Heart-stopped transformations
Swooning in late medieval literature
in Swoon
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This chapter explores some of the earliest surviving examples of swooning in English, in which the swoon’s symbolic power is bound up with the potential it allows for dramatic alteration: for conversion, for renewal, for sudden change, for spiritual revival into life from death. In the ‘Life of Mary Magdalen’ (c.1290), the swoon is bound up with religious renewal and transformation, and with the new life in ‘Crist’ that might come from a symbolic death. This early example binds suffering in childbirth to swooning, and anticipates the (apocryphal) artistic tradition of the Swoon of the Virgin during the Passion, bringing birth pangs and swooning together in an overwhelming agony that produces new life. This chapter also examine the relationship between passivity and passing out in terms of the construction of gender in the most famous swoony text of medieval literature, Chaucer’s Troilus and Criseyde (c.1380). Troilus, a ‘weldy’ knight, swoons spectacularly in this text and Chaucer provides us with a strikingly physiological account of the swoon. Criseyde also swoons at an important point in the text, and these paired but asymmetrical passings-out reveal much about mutuality and difference in the lovers’ relationship. The radical claims made by contemporary theorist Leo Bersani in respect of masochism are considered here alongside the erotics of suffering rendered through the medieval literary swoon. Attentively reading the swoons in Chaucer’s poem helps us to understand its larger patterns of transformation, including its movement into tragedy.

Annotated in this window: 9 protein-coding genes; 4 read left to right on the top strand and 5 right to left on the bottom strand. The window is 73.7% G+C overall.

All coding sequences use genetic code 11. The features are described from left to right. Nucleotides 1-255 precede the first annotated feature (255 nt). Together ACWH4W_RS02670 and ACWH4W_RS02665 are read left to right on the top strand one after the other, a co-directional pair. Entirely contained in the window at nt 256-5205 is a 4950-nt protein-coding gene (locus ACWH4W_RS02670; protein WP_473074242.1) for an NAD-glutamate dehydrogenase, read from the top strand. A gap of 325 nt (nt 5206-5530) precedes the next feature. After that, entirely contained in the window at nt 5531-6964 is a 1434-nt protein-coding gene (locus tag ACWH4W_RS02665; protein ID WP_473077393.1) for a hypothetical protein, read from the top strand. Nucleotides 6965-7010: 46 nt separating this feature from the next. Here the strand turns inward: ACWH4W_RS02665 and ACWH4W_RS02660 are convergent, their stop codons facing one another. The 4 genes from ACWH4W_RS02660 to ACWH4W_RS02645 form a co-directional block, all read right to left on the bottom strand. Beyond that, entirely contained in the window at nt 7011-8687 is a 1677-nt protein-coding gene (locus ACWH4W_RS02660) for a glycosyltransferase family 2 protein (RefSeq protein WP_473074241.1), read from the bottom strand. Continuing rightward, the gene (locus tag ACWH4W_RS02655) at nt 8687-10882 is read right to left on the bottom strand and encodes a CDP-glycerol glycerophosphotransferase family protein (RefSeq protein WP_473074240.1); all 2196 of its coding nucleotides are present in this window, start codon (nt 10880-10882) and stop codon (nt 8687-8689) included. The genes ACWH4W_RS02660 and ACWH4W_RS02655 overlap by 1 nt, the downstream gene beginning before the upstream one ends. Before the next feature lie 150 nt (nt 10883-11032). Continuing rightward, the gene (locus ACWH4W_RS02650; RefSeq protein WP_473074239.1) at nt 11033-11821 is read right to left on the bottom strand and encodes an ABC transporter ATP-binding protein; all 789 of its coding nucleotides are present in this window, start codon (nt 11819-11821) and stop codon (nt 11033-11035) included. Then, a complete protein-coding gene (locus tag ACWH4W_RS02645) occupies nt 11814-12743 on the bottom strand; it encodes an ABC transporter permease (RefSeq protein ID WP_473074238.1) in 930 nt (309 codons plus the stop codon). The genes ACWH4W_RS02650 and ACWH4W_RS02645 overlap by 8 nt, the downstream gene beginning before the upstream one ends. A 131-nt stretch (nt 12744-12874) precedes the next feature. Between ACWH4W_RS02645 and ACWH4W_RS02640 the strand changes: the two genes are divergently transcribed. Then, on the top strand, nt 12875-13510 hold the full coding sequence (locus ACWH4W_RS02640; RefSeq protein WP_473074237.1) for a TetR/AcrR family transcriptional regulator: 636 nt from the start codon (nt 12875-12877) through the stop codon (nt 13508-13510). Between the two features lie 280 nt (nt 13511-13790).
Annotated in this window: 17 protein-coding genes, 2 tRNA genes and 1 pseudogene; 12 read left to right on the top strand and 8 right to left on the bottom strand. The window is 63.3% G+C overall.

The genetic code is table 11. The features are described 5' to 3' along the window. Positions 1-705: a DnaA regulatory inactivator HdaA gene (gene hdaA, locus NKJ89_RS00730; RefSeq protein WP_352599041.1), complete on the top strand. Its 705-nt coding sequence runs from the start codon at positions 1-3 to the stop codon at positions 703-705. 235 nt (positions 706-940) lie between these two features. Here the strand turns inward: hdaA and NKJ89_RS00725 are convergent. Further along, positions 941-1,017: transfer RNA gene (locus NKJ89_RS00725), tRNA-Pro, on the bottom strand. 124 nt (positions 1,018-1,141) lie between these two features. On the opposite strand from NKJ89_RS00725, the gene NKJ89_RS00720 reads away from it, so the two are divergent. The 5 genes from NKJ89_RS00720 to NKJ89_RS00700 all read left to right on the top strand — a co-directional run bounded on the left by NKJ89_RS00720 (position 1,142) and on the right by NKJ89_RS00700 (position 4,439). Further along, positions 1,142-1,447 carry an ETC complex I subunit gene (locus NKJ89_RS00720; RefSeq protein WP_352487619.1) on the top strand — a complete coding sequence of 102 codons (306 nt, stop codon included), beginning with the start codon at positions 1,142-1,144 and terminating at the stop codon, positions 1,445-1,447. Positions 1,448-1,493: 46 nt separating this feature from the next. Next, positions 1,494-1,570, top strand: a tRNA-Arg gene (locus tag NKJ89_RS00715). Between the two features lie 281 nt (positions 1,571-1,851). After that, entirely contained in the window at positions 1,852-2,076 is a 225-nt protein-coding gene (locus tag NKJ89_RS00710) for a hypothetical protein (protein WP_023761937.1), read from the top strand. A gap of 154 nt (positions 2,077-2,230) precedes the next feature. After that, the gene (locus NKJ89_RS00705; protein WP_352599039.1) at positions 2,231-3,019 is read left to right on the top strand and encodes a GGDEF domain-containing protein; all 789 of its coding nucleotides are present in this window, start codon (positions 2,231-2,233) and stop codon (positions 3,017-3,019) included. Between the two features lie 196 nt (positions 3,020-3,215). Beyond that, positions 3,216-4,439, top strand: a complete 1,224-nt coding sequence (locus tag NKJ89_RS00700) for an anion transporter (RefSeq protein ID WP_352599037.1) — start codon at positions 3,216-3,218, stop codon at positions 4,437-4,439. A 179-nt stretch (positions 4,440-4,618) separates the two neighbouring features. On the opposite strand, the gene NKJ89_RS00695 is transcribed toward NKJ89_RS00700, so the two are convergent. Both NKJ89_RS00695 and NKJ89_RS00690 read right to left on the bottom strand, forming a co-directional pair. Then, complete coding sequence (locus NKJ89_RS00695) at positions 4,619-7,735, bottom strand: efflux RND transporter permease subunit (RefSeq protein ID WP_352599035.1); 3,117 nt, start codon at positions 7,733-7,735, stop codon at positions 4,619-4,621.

Swoon

A poetics of passing out

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